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Japan balks at waiving quarantine for vaccinated travelers

japan-balks-at-waiving-quarantine-for-vaccinated-travelers

japan-balks-at-waiving-quarantine-for-vaccinated-travelers

An inbound passenger from the U.S. screened at Narita Airport: Japan’s quarantine policy is stricter than those of many other countries. (Photo by Takaki Kashiwabara)

MARIE SAHORI, Nikkei staff writer | Japan

TOKYO — Japan remains reluctant to ease its 14-day quarantine requirement for even fully vaccinated travelers from overseas, bucking a global trend and possibly delaying the resumption of business travel.

Japan’s quarantine policy is stricter than those of many other countries. All travelers from overseas must quarantine for 14 days at home or a hotel. Australia also generally mandates a two-week quarantine.

Restrictions on foreign arrivals to Japan are administered by the health ministry, which handles quarantines; the foreign ministry, which issues visas; and the Immigration Services Agency, which monitors arrivals and departures.

The health ministry, in particular, has been unwilling to budge.

The 14-day quarantine was introduced in March 2020 for travelers from coronavirus-hit China and South Korea, and later expanded to everyone entering the country. Now, even with vaccines known to curb transmission of COVID-19, the ministry has yet to consider conditions for easing this requirement.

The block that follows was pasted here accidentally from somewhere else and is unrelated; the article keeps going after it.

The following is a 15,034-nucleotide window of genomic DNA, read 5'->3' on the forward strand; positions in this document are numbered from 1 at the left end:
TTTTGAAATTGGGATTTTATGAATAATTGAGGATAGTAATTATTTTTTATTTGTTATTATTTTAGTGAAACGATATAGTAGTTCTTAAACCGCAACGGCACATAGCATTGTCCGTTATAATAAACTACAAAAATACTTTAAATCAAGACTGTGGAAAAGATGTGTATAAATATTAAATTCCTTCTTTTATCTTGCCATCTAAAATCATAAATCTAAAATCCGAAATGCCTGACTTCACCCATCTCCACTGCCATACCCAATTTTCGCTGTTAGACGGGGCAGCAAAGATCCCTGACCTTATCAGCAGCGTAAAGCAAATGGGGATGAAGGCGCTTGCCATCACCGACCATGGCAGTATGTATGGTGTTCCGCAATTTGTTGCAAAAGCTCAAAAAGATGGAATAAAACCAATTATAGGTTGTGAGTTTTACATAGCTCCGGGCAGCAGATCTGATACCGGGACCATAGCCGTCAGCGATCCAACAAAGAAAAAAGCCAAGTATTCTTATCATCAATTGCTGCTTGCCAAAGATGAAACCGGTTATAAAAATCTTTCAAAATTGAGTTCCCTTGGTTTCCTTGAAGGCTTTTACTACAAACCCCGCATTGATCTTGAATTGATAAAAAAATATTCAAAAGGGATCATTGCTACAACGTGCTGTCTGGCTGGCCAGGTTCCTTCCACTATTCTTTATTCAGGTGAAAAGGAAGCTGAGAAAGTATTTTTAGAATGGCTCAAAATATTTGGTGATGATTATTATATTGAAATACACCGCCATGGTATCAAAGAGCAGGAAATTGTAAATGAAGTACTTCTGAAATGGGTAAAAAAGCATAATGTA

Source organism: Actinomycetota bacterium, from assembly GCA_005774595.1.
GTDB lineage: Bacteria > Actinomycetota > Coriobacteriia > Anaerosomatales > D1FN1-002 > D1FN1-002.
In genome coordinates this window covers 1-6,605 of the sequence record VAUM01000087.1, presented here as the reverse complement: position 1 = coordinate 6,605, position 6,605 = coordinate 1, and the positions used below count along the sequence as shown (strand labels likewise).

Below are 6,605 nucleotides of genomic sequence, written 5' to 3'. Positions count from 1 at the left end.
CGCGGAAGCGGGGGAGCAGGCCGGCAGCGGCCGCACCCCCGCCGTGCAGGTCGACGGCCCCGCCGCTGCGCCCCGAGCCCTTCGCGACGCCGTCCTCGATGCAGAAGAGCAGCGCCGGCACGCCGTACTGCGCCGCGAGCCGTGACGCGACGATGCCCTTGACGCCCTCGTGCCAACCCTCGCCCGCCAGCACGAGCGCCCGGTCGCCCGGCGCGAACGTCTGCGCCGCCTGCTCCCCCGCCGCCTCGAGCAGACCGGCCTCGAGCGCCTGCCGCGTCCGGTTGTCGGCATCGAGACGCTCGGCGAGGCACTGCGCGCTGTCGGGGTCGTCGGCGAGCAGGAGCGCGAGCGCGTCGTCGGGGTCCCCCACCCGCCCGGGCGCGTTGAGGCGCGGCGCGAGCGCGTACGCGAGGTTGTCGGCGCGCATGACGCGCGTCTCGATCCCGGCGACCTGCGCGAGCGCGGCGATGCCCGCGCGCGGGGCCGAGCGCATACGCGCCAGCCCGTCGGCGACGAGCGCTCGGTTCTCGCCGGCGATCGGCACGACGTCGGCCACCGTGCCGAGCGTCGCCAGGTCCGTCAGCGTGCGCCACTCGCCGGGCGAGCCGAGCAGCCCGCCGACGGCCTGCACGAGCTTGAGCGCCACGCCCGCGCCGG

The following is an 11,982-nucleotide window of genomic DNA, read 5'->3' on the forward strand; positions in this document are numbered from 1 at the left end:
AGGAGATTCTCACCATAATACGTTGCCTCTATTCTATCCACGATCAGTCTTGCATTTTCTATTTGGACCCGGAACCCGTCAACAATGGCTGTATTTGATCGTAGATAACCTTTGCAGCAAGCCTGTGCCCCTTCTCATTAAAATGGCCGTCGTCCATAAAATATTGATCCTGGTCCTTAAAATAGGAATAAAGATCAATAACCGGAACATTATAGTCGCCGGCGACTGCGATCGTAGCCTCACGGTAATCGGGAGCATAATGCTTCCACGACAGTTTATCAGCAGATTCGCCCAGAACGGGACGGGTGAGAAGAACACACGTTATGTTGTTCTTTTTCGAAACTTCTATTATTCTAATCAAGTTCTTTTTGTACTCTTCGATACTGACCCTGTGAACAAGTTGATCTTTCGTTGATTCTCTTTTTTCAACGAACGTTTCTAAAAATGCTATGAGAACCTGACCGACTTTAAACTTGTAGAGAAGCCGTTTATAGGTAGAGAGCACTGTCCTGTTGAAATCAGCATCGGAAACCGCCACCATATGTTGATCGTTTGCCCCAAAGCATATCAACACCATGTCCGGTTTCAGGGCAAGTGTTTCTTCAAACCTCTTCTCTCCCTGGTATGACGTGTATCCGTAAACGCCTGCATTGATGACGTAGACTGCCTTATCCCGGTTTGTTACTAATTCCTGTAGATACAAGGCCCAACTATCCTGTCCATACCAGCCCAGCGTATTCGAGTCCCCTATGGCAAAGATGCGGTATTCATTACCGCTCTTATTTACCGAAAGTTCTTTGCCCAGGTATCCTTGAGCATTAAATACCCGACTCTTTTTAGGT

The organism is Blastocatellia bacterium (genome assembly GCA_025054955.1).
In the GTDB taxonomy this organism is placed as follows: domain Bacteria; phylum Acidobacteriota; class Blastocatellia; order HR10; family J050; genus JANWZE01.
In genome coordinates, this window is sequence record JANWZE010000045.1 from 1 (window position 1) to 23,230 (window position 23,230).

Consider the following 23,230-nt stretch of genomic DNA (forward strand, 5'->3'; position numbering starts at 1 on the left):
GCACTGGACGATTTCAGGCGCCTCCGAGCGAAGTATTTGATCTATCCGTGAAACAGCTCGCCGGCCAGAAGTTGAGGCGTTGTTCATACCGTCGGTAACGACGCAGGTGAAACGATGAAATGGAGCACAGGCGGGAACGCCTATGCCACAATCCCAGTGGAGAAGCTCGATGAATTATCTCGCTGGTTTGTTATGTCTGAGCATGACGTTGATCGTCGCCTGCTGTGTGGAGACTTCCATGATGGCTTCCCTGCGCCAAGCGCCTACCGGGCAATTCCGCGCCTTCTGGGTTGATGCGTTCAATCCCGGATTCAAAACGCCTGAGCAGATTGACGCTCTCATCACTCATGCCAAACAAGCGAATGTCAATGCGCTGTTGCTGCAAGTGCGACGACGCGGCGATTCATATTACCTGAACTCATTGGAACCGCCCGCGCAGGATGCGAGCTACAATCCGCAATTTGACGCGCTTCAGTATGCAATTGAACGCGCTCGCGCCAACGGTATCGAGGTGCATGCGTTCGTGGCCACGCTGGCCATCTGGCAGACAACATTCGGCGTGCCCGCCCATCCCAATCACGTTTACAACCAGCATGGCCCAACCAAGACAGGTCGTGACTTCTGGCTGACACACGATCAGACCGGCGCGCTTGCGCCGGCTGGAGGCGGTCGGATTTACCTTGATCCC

“There is no precedent” for shortening quarantine periods based on vaccination status, the ministry’s Office of Quarantine Station Administration said.

The July 26 opening of applications for vaccine passports for people seeking to travel abroad “can become an important step leading to the reopening of international travel,” said Tomoyuki Yoshida, the foreign ministry’s press secretary, in a news conference Wednesday. The government should give the issue consideration while keeping an eye on discussions here and overseas, he said.

Currently, even travelers with proof of vaccination have to self-quarantine after entering Japan.

The strong reluctance to relax ease port-of-entry restrictions is shared by the ruling Liberal Democratic Party and the opposition.

“The LDP is receiving blowback because of the government’s port-of-entry measures,” said Masahisa Sato, head of the party’s diplomatic policy arm, in early July. The LDP is at risk of being tied to the mounting number of infections ahead of the general election around October.

The Constitutional Democratic Party, meanwhile, is pushing strict port-of-entry measures under its “zero corona” strategy.

In the U.S., the Biden administration plans to ease entry controls. It is exploring a vaccine requirement for all inbound foreign travelers, regardless of whether they come from countries subject to restrictions.

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